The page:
Today’s Best NBA Reporting and Analysis

Preparation, dedication to defense make assistant coach Darren Erman pivotal for the Pelicans  (from  Scott Kushner,

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–   With a simplified approach, the Pelicans are confident their defense can be among the NBA’s best (from Brett dawson,

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–  Skiles’ arrival might alter Magic’s perceptions about officiating (from Josh Robbins,  orlandosentinel):

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Beat Writer Jerry Zgoda On The Timberwolves (from Chuck Myron,

” Nobody knows NBA teams better than beat writers, save for those who draw paychecks with an NBA owner’s signature on them. The reporters who are with the teams they cover every day gain an intimate knowledge of the players, coaches and executives they write about and develop sources who help them break news and stay on top of rumors.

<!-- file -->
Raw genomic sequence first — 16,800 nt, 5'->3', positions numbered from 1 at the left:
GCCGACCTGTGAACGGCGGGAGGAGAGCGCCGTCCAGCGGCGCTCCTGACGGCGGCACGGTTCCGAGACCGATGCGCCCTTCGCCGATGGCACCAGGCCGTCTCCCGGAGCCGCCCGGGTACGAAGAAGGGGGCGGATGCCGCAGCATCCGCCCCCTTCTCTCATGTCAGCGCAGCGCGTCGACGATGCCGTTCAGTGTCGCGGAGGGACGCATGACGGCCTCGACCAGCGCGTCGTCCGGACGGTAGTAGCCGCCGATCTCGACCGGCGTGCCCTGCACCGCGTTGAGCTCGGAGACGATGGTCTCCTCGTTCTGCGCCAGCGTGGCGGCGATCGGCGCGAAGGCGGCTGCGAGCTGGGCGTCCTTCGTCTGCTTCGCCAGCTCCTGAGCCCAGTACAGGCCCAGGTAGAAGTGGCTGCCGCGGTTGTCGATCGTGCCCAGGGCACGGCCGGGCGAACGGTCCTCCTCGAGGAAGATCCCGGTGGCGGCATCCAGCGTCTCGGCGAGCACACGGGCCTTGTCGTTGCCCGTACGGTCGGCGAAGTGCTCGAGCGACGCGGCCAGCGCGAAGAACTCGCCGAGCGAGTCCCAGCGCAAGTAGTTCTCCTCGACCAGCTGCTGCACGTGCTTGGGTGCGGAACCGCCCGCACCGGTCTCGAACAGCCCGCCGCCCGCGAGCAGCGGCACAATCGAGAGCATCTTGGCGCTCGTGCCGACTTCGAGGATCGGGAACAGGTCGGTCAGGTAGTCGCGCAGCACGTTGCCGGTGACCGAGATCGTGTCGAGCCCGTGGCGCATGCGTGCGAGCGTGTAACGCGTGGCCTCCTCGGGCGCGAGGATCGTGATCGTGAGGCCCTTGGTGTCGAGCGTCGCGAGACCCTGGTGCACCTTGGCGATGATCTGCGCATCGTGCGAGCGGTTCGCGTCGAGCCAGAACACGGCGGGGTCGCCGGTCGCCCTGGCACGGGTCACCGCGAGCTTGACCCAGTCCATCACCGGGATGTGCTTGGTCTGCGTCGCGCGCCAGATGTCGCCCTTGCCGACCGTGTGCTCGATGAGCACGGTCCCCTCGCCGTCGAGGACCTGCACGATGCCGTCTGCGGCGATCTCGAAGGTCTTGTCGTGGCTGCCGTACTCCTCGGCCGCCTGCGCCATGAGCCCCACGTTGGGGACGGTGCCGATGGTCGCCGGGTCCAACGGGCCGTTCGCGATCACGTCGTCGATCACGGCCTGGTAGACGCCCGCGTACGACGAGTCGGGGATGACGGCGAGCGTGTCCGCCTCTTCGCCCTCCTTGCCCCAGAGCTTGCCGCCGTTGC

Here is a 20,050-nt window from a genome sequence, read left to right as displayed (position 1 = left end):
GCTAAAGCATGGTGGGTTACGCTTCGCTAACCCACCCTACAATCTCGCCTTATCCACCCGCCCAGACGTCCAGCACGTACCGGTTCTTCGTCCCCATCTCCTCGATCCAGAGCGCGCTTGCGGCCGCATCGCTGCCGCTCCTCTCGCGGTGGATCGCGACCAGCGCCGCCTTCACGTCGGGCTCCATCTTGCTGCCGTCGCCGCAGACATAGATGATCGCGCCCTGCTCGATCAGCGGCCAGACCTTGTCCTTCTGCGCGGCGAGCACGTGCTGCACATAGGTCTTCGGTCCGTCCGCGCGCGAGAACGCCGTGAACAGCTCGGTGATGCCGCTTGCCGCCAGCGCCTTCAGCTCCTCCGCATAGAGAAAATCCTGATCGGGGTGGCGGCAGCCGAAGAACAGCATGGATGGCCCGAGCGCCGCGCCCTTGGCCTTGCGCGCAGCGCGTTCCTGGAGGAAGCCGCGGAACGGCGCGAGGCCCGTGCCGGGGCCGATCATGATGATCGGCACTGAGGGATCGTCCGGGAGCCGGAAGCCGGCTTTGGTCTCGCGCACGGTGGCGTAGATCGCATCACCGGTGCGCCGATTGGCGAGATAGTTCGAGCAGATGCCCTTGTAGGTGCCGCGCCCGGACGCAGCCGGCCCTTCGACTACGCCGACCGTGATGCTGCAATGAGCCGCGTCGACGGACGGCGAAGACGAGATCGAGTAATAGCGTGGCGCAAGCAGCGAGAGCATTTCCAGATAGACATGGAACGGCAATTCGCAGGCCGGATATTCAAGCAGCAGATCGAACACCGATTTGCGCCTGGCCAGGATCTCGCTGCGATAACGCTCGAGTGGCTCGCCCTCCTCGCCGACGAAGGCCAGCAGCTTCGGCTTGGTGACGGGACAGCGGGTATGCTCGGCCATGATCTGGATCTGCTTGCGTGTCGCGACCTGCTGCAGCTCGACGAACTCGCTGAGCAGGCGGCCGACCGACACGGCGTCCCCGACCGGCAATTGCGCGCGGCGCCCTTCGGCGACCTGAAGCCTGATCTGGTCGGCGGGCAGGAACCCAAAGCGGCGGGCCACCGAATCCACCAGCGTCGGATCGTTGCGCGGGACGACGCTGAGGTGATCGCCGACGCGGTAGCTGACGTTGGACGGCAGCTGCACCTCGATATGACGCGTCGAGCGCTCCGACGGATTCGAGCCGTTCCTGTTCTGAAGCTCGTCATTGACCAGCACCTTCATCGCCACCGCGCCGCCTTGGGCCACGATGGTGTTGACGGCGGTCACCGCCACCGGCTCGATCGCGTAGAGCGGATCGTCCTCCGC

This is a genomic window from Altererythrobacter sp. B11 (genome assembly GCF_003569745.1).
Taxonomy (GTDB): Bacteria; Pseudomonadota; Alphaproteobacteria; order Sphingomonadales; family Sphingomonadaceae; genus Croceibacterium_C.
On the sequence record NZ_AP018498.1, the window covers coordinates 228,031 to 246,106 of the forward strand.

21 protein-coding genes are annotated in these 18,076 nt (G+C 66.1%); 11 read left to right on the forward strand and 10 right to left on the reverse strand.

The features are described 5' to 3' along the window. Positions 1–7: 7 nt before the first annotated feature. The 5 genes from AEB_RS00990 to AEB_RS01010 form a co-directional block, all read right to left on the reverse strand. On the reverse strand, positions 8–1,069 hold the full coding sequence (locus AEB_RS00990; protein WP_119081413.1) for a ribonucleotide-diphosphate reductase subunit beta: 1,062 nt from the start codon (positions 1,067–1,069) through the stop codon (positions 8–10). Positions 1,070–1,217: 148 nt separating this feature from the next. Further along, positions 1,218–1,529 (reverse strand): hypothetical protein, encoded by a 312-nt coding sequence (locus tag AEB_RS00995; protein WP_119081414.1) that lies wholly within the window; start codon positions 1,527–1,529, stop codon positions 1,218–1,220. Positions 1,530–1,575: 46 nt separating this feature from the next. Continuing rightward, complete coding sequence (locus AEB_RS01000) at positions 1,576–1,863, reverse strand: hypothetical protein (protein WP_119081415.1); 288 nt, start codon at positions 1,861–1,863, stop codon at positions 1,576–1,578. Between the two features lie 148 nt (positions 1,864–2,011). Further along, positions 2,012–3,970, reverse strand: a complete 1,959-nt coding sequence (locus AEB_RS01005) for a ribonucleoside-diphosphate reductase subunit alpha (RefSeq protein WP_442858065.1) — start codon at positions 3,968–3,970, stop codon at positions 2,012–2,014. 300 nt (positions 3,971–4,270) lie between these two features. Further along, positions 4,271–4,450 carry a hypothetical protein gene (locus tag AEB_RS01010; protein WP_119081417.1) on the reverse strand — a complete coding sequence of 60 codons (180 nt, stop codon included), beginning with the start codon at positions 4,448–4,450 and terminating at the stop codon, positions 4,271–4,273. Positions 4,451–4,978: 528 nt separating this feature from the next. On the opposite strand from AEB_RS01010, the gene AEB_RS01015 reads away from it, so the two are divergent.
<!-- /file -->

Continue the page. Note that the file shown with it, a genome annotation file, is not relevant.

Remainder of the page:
We at Hoops Rumors will be chatting with beat writers from around the league and sharing their responses to give you a better perspective on how and why teams make some of their most significant moves.

Today, we gain insight on the Timberwolves from Jerry Zgoda of the Star Tribune.”

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–  Brett Brown: Emphasis on improving quality shots for Sixers  (from John Finger,

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 Film Room: Scouting the Rockets  (from Josh Cohen,

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Player Notes, Updates, Profiles: